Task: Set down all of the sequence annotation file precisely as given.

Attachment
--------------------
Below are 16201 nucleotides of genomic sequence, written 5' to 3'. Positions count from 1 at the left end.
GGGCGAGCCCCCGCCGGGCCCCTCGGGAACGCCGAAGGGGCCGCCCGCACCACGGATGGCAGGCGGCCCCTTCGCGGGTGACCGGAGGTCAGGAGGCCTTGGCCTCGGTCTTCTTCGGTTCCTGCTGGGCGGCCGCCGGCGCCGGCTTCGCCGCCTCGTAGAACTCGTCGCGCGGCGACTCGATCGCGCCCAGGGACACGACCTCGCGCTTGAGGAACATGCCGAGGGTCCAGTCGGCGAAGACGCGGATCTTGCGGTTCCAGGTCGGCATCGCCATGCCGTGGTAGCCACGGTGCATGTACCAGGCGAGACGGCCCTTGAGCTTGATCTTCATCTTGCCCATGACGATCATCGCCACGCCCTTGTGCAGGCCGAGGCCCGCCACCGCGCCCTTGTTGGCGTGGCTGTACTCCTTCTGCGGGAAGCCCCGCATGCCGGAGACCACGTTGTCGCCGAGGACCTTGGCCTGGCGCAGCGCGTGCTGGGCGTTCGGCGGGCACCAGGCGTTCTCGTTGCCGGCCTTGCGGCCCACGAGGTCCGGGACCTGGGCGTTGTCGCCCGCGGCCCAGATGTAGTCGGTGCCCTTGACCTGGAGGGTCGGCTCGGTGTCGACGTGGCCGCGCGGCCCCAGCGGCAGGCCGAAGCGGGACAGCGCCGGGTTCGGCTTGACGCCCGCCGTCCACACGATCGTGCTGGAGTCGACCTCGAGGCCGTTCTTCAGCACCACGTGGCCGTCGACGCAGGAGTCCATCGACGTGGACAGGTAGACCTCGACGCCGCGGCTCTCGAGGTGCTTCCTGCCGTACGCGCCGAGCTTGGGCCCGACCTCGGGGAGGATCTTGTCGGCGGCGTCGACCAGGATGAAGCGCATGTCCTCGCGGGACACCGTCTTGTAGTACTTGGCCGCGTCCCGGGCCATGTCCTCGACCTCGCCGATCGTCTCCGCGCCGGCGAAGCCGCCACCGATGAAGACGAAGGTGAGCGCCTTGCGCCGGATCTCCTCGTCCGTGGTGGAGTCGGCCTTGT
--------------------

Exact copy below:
Below are 16201 nucleotides of genomic sequence, written 5' to 3'. Positions count from 1 at the left end.
GGGCGAGCCCCCGCCGGGCCCCTCGGGAACGCCGAAGGGGCCGCCCGCACCACGGATGGCAGGCGGCCCCTTCGCGGGTGACCGGAGGTCAGGAGGCCTTGGCCTCGGTCTTCTTCGGTTCCTGCTGGGCGGCCGCCGGCGCCGGCTTCGCCGCCTCGTAGAACTCGTCGCGCGGCGACTCGATCGCGCCCAGGGACACGACCTCGCGCTTGAGGAACATGCCGAGGGTCCAGTCGGCGAAGACGCGGATCTTGCGGTTCCAGGTCGGCATCGCCATGCCGTGGTAGCCACGGTGCATGTACCAGGCGAGACGGCCCTTGAGCTTGATCTTCATCTTGCCCATGACGATCATCGCCACGCCCTTGTGCAGGCCGAGGCCCGCCACCGCGCCCTTGTTGGCGTGGCTGTACTCCTTCTGCGGGAAGCCCCGCATGCCGGAGACCACGTTGTCGCCGAGGACCTTGGCCTGGCGCAGCGCGTGCTGGGCGTTCGGCGGGCACCAGGCGTTCTCGTTGCCGGCCTTGCGGCCCACGAGGTCCGGGACCTGGGCGTTGTCGCCCGCGGCCCAGATGTAGTCGGTGCCCTTGACCTGGAGGGTCGGCTCGGTGTCGACGTGGCCGCGCGGCCCCAGCGGCAGGCCGAAGCGGGACAGCGCCGGGTTCGGCTTGACGCCCGCCGTCCACACGATCGTGCTGGAGTCGACCTCGAGGCCGTTCTTCAGCACCACGTGGCCGTCGACGCAGGAGTCCATCGACGTGGACAGGTAGACCTCGACGCCGCGGCTCTCGAGGTGCTTCCTGCCGTACGCGCCGAGCTTGGGCCCGACCTCGGGGAGGATCTTGTCGGCGGCGTCGACCAGGATGAAGCGCATGTCCTCGCGGGACACCGTCTTGTAGTACTTGGCCGCGTCCCGGGCCATGTCCTCGACCTCGCCGATCGTCTCCGCGCCGGCGAAGCCGCCACCGATGAAGACGAAGGTGAGCGCCTTGCGCCGGATCTCCTCGTCCGTGGTGGAGTCGGCCTTGT